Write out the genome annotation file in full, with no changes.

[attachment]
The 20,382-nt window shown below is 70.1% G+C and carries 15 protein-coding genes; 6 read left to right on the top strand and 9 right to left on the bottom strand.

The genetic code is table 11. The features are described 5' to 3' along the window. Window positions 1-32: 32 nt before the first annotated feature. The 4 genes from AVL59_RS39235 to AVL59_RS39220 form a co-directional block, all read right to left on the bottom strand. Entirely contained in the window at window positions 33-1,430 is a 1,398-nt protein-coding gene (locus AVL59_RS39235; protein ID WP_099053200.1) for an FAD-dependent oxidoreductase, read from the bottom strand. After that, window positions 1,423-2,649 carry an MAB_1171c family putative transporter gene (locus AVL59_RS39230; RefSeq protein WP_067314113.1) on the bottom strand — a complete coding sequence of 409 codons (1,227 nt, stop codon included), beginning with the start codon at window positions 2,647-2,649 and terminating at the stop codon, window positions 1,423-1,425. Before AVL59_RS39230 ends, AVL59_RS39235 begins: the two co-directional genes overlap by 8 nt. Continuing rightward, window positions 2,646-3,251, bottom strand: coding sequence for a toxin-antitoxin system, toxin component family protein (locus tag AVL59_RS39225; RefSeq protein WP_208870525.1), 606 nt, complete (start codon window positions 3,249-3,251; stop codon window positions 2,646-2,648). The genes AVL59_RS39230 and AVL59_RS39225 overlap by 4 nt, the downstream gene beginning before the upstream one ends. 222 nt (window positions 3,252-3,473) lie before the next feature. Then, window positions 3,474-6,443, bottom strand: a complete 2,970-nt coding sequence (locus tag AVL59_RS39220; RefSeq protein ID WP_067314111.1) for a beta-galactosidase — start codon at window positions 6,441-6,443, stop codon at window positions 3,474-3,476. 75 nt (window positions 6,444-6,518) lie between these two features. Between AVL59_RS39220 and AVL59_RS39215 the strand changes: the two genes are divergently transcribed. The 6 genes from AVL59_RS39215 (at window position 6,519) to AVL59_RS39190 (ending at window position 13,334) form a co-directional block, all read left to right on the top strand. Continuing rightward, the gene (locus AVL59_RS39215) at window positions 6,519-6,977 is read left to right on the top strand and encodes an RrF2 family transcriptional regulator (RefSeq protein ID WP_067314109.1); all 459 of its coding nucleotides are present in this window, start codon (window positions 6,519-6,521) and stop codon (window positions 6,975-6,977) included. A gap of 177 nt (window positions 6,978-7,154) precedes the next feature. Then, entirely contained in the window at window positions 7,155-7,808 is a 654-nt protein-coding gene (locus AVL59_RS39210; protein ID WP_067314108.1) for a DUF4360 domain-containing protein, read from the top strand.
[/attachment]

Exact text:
The 20,382-nt window shown below is 70.1% G+C and carries 15 protein-coding genes; 6 read left to right on the top strand and 9 right to left on the bottom strand.

The genetic code is table 11. The features are described 5' to 3' along the window. Window positions 1-32: 32 nt before the first annotated feature. The 4 genes from AVL59_RS39235 to AVL59_RS39220 form a co-directional block, all read right to left on the bottom strand. Entirely contained in the window at window positions 33-1,430 is a 1,398-nt protein-coding gene (locus AVL59_RS39235; protein ID WP_099053200.1) for an FAD-dependent oxidoreductase, read from the bottom strand. After that, window positions 1,423-2,649 carry an MAB_1171c family putative transporter gene (locus AVL59_RS39230; RefSeq protein WP_067314113.1) on the bottom strand — a complete coding sequence of 409 codons (1,227 nt, stop codon included), beginning with the start codon at window positions 2,647-2,649 and terminating at the stop codon, window positions 1,423-1,425. Before AVL59_RS39230 ends, AVL59_RS39235 begins: the two co-directional genes overlap by 8 nt. Continuing rightward, window positions 2,646-3,251, bottom strand: coding sequence for a toxin-antitoxin system, toxin component family protein (locus tag AVL59_RS39225; RefSeq protein WP_208870525.1), 606 nt, complete (start codon window positions 3,249-3,251; stop codon window positions 2,646-2,648). The genes AVL59_RS39230 and AVL59_RS39225 overlap by 4 nt, the downstream gene beginning before the upstream one ends. 222 nt (window positions 3,252-3,473) lie before the next feature. Then, window positions 3,474-6,443, bottom strand: a complete 2,970-nt coding sequence (locus tag AVL59_RS39220; RefSeq protein ID WP_067314111.1) for a beta-galactosidase — start codon at window positions 6,441-6,443, stop codon at window positions 3,474-3,476. 75 nt (window positions 6,444-6,518) lie between these two features. Between AVL59_RS39220 and AVL59_RS39215 the strand changes: the two genes are divergently transcribed. The 6 genes from AVL59_RS39215 (at window position 6,519) to AVL59_RS39190 (ending at window position 13,334) form a co-directional block, all read left to right on the top strand. Continuing rightward, the gene (locus AVL59_RS39215) at window positions 6,519-6,977 is read left to right on the top strand and encodes an RrF2 family transcriptional regulator (RefSeq protein ID WP_067314109.1); all 459 of its coding nucleotides are present in this window, start codon (window positions 6,519-6,521) and stop codon (window positions 6,975-6,977) included. A gap of 177 nt (window positions 6,978-7,154) precedes the next feature. Then, entirely contained in the window at window positions 7,155-7,808 is a 654-nt protein-coding gene (locus AVL59_RS39210; protein ID WP_067314108.1) for a DUF4360 domain-containing protein, read from the top strand.